Hey guys, I know you want to vote for Benjamin, and I think he's a great guy. The thing is, he would be a terrible captain. He always puts school first. He would rather study for a test than practice his breast strokes. I love swim and would put everything I have into this team." Kyle knew what he did was bad, but he wanted to be captain so badly that he did not care.
A different hairstyle or color can change a person's entire look. It can make a person look better or worse. Jean was about to enter her first day of college. She wanted a new look. Her current hairstyle was nice, but it was boring. She had it since she was a 9th grader. Her hair right now was straight, long, and blonde.
She went into the hair salon and asked for the hairstylist. "What kind of look are you going for?" the hairstylist asked. "I want to look like a model," Jean said. "Well, we can add layers to your hair. We can also make your hair more blonde," the hairstylist said. "That sounds good!" Jean said. Jean sat in the chair while the hairstylist cut her hair. Jean couldn't see herself in the mirror because she didn't have her glasses on. She just trusted the hairstylist. An hour later, the hairstylist said, "Done!" Jean put on her glasses and looked at herself. She looked totally different! She liked it, but felt strange. She could barely even recognize herself.
Jean asked her friends and family what they thought. Most of them liked it. They said it made her look edgier, but very different. In fact, when she met up with her friends, they asked who she was. One of them even tried calling the police when Jean showed up in front of her house.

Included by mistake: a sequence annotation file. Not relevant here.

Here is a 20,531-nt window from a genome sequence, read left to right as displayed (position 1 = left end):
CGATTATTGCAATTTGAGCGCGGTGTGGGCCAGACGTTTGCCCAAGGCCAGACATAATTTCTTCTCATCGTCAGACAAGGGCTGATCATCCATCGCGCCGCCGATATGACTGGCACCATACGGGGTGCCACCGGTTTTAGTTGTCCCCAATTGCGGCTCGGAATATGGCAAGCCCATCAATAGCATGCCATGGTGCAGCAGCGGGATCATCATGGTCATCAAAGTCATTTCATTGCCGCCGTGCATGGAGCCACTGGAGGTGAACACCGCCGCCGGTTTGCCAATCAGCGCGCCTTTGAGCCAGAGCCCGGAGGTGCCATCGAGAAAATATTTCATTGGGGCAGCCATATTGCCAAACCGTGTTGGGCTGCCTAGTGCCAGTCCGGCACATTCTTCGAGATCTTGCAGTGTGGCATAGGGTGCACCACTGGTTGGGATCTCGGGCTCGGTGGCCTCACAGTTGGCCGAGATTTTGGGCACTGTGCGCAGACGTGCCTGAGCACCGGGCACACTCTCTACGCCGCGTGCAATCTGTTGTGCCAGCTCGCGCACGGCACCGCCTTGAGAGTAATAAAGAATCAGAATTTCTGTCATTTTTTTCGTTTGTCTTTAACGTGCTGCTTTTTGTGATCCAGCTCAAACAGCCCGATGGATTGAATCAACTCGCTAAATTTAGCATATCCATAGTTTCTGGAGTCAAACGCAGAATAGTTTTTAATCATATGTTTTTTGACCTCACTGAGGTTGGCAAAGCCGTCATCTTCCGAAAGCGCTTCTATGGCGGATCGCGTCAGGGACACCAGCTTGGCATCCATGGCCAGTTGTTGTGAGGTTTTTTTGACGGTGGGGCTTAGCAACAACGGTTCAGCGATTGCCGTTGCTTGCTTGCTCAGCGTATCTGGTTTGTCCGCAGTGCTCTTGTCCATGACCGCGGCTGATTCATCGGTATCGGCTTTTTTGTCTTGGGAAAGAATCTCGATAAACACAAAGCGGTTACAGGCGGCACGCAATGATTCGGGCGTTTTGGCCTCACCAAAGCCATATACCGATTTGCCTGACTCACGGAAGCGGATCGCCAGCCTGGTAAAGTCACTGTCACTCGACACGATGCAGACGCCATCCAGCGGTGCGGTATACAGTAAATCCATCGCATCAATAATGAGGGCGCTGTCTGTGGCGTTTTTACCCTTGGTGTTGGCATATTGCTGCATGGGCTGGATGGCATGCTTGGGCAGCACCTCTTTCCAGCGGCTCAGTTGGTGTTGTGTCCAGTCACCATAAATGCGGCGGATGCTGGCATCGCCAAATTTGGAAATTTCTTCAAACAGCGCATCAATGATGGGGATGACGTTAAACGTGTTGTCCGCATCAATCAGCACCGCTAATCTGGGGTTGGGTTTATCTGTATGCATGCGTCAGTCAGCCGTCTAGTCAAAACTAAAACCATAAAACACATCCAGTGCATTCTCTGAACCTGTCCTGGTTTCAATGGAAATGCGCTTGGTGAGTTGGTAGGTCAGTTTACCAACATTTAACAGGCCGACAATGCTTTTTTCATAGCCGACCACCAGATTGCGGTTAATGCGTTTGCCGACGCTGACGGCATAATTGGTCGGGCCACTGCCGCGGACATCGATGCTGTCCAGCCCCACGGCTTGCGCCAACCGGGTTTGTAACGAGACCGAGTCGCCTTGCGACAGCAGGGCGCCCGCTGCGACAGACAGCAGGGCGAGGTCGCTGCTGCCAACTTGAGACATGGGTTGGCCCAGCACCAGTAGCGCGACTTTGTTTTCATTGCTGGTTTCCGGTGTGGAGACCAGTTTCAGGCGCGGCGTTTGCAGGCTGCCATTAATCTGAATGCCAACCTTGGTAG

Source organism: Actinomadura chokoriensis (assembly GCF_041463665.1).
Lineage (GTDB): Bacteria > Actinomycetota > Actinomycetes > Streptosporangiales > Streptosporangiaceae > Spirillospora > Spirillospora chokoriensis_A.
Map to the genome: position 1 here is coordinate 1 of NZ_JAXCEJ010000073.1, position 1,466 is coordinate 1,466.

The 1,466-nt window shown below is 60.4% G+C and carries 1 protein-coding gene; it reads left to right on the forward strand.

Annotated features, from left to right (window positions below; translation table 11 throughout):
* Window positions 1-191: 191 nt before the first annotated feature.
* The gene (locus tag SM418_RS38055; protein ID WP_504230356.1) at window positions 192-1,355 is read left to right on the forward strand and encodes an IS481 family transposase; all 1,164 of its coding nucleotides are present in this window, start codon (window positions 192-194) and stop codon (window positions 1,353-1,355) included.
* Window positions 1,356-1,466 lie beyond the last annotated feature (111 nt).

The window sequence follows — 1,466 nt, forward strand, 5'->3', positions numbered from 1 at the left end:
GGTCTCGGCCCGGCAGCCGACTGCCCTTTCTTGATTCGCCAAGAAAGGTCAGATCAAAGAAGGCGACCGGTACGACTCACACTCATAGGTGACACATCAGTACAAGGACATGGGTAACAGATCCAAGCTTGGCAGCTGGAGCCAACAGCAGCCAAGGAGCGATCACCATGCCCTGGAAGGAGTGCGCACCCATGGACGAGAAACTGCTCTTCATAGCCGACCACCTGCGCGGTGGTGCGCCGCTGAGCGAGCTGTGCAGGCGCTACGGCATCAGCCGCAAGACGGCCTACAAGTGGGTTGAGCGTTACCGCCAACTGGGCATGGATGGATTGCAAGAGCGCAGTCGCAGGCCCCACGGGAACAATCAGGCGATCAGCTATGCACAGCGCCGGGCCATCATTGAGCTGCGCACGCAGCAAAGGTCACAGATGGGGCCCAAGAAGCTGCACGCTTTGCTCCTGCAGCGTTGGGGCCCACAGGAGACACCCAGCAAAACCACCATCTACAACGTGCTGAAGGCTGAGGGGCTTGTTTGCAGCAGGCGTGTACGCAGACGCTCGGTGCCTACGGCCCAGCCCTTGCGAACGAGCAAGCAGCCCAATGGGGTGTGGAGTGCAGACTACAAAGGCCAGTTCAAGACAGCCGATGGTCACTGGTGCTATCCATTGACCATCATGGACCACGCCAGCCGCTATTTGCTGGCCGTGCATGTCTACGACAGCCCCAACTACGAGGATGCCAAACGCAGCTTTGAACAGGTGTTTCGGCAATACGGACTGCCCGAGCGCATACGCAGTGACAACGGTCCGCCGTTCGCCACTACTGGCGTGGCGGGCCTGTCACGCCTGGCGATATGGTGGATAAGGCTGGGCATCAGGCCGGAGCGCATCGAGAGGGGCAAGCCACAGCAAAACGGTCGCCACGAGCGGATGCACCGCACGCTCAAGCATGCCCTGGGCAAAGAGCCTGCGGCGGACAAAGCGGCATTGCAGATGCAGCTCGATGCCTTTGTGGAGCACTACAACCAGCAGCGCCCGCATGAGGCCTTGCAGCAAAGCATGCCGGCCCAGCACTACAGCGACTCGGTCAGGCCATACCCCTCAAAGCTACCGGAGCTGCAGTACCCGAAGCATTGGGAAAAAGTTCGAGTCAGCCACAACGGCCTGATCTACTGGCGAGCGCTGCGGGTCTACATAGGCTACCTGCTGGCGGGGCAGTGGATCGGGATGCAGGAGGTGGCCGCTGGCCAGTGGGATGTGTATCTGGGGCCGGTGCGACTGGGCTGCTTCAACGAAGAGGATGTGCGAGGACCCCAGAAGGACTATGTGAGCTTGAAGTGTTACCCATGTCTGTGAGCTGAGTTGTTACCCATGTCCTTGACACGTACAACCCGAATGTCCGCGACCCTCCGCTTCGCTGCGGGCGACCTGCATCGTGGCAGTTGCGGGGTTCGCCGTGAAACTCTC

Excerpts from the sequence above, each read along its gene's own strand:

When Jean was shopping with her friends at the mall, a model scout came up to her and asked if she would consider modeling. Jean said she would think about it and took his business card. The new hairstyle was really working out for her.
Pamela got accepted to Harvard University! Her family and friends were excited for her. Harvard was known for being hard to get into. Even if you got straight As in high school, you could get rejected. You have to also be very involved in school, do volunteer work, and write well. Pamela immediately knew that she wanted to go to Harvard, but she was worried about the money. Harvard was a private school, so it was expensive.
Two weeks later, she got an email from Harvard telling her what she got for financial aid. Pamela did not get as much aid as she hoped for. There are two types of financial aid: grants and loans. Grants are good because it is money given to you from the school that you do not have to pay back. For loans, you have to pay it back eventually. Harvard offered Pamela a lot of loans but not much grants. Pamela told her parents that she would not go to Harvard. Her parents told her that she should still go. Harvard was a once-in-a-lifetime opportunity.